Kentucky Bankruptcy Law

Counsel with Care

Fraud or dissipation of assets and divorce

The Kentucky Supreme Court just issued its decision in Gripshover v. Gripshover, (2005-SC-000729-DG & 2006-SC-000258-DG)(Feb. 21, 2008)(to be published). There is a pretty extensive factual background in the published opinion, but unless you either enjoyed reading cases in law school or aspire to enjoy reading cases in law school, I will focus on some key rulings in the case.

Unfortunately, there are spouses who, when they begin contemplating a divorce, engage in fraudulent maneuvering to hide away assets. This can take the form of transferring property belonging to the marital estate so as to exclude it as marital property in the impending divorce. When this dissipation of marital assets occurs, the trial court can recharacterize assets or pull them back into the marital estate in determing a “just” distribution of property.

In Gripshover, the wife alleged that real property transferred into a limited partnership and other property transferred into a trust defrauded her of her marital interest. The Supreme Court disagreed. For a finding of fraud or dissipation, there has to be evidence that the transfers were made in contemplation of divorce and with the intent to impair the other spouses interest. In this case, no such evidence was produced.

While I do not advocate suspicion within a marriage, it is important for both spouses to be understand the ramifications of significant transfers of property. So, I do advocate both spouses being engaged in the finances of the family.

February 23, 2008 - Posted by | dissipation of assets, Divorce, Family Law, Fraud, property allocation | , , ,


  1. You seem very proud of the wife getting defrauded of
    her commuity property. I was defrauded myself of my
    community property by a nasty attny like you. How can
    you pride yourself for ripping women and children off?

    Comment by colleen | July 13, 2009 | Reply

    • Wow – when I read this comment, I had to go back and read the original post. I must say, even on the second and third read, I saw nothing of what you are talking about (pride that someone was harmed) only an explanation of how the Supreme Court viewed such things. I hope you are able to get the assistance you need to recover from what happened in your divorce. Also, just because an attorney writes about a case, it does not mean that person had anything to do with the matter. It only means they took the time to read a published decision and provide information for free to readers.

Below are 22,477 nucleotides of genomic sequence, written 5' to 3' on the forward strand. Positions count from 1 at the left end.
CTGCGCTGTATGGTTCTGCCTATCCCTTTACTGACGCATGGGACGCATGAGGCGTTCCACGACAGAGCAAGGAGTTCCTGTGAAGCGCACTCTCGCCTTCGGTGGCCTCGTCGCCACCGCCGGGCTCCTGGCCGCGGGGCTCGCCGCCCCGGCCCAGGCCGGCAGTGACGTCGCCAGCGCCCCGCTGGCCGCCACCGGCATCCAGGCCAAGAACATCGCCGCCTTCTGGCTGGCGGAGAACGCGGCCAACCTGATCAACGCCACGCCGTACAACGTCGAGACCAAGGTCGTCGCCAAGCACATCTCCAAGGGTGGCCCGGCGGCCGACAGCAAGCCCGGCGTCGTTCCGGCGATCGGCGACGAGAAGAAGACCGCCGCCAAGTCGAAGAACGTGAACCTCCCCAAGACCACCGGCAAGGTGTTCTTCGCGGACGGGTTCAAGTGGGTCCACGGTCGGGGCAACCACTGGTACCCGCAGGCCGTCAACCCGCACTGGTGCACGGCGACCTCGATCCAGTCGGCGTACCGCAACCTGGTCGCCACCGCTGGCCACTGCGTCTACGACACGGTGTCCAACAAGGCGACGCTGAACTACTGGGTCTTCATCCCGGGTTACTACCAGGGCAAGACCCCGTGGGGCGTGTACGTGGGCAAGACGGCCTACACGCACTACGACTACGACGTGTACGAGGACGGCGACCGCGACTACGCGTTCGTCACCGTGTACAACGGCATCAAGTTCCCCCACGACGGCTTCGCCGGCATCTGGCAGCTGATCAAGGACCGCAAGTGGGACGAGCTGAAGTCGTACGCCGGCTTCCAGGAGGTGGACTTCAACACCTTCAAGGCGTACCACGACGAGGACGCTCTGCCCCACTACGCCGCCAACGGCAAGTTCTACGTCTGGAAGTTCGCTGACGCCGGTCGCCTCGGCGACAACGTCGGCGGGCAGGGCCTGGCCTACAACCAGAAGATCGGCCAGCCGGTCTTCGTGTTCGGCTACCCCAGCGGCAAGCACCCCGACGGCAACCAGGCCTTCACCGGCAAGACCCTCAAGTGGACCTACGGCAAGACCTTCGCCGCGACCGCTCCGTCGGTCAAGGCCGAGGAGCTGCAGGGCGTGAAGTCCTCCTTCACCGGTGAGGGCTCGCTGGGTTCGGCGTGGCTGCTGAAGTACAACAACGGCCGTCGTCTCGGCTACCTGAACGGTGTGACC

Comment by Elusive Justice | July 13, 2009 | Reply

  2. I’m going through one and my husband of 28 yrs is doing the same thing hiding all our business assets so I get nothing, I’m a disable women and unable to work and the judge is favoring in his side and my lawyer will not go after the proof of him hiding asset in his mistress name when it’s all there. I have the proof and the judge is just turning her head to it. here he makes 750.000. a yr and he is claiming poverty,and the judge said to my husband you might want to look in to bankruptcy due to him saying he is not making any money on top of this she says to him that you might want to just go get a job that has w2’s and this judge wants to give me support of only 1800.00 a month with no assets. I mind you that because of me not working due to he didn’t want me and the 5 yrs I did in my whole life I don’t qualify for any SS and or SSD It sicken me to see that men these days are so evil.

    Comment by Stephanie | February 11, 2010 | Reply

  3. Does anyone have any advice? I was living with my soon to be husband in Dec. 2000. We married in April 2001. He purchased a lot in Oct. of 2000. We started building the summer home in February or 2001. It was only built on the outside and he finished all the work on the inside while I was expecting and after our first child was born. He claimed we were not intending to marry when I moved in. We were. It was not true. Is this Fraud?

    Comment by Elizabeth | May 23, 2011 | Reply

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